Technologizer: The Great Operating System Games


By Harry McCracken

Since the dawn of computers, games have been an entertaining way to demonstrate a system’s capabilities. Manufacturers like DEC distributed them as early as the 1960s: They were as powerful sales tools with universal appeal. The tradition continued with some of the earliest PCs. Simple (but often addictive) games are bundled with operating systems to this day.

Here’s a look at notable games that have shipped with OSes through the ages–including ones written by a few of the most famous programmers of all time.

Operating System: Unix and descendants

Year: 1971-present

The first edition of Unix, released in 1971, shipped with four games: blackjack, chess, moo (a guessing game), and tic-tac-toe. All were primitive and text-based. Since then, just about every Unix-like OS has shipped with text games to be played via a shell console. Today’s popular “bsd-games” package includes ASCII classics like Adventure, Trek (seen here), Snakes, Hunt the Wumpus, and more.

Operating System: TRS-80 Level I BASIC

Year: 1977

The TRS-80 Model I shipped with two demo games written in BASIC and supplied on cassette: backgammon and blackjack (inset), both seen here. The backgammon board and pieces and cards had to be approximated in the TRS-80′s low-res monochrome character set. Radio Shack stores across America ran these two games as sales demos, introducing many people to computer games for the first time.

Operating System: Apple DOS 3.2

Year: 1979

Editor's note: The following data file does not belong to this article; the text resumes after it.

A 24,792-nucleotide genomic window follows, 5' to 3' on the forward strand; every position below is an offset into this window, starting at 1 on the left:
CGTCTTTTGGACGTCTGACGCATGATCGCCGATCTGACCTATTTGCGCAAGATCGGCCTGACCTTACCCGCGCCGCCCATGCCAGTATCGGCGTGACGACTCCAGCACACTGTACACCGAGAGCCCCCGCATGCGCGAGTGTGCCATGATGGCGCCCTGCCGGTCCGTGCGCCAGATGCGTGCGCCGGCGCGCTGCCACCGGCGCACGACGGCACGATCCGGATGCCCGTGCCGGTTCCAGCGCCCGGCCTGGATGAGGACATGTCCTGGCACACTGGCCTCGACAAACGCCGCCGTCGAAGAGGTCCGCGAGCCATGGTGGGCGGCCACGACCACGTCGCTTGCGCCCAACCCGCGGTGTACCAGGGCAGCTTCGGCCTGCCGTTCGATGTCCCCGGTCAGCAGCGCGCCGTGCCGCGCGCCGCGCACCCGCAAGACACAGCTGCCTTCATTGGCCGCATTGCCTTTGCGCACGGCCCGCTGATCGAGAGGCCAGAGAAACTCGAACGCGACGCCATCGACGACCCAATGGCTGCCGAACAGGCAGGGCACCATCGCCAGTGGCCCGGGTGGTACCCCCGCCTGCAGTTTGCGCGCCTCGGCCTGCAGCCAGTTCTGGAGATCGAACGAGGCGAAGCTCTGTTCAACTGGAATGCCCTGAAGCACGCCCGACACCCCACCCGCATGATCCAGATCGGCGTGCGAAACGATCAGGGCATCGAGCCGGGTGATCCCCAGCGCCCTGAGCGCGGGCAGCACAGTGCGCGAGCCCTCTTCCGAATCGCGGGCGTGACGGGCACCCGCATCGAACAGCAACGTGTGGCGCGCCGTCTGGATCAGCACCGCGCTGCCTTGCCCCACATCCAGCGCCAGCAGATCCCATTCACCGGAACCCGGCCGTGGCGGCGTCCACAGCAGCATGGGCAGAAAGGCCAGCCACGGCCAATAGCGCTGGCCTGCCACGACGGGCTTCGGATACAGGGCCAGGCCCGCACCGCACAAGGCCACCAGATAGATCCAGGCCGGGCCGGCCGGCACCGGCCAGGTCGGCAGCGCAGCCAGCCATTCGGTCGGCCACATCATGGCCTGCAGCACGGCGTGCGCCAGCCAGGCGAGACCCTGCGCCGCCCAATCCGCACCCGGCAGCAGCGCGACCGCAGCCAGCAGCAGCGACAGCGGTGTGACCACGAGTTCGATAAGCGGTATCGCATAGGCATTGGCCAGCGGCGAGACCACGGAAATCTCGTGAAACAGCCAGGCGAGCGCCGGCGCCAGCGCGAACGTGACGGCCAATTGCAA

Apple co-founder Steve Wozniak designed the Apple II’s specifications so he could reproduce Atari’s Breakout in software. The resulting software was “Brick Out,” a program written by Wozniak in Integer BASIC (also coded by Wozniak).

Brick Out made its informal debut on a prototype II at a Homebrew Computer Club meeting in 1976, then debuted commercially in a new version (“Little Brick Out”) programmed by Bruce Tognizzini that Apple released as part of DOS 3.2 in 1979.

Article continued here

[This post is excerpted with Harry McCracken’s permission from his Technologizer blog.]

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3 thoughts on “Technologizer: The Great Operating System Games”

  1. Angus Mainwaring

    With you both on this.
    Pure snobbery, in my opinion.
    In the late 80’s and 90’s the Amiga games were streets ahead in graphic quality.

  2. Hard to understand how Coomodore64 or the Amiga can be omitted in this article. I totally support Dave H on his comments.

  3. Trash-80 and Apple were garbage compared to the Commodore 64 that you don’t mention. The link to the rest of the article shows screen images of games much cruder than the omitted Commodore 64 or the Amiga, both of which were computers with games much more advanced than anything Tandy, Apple or IBM had for years. It’s a shame you were an Apple geek and left in the dark about this interesting branch of history.

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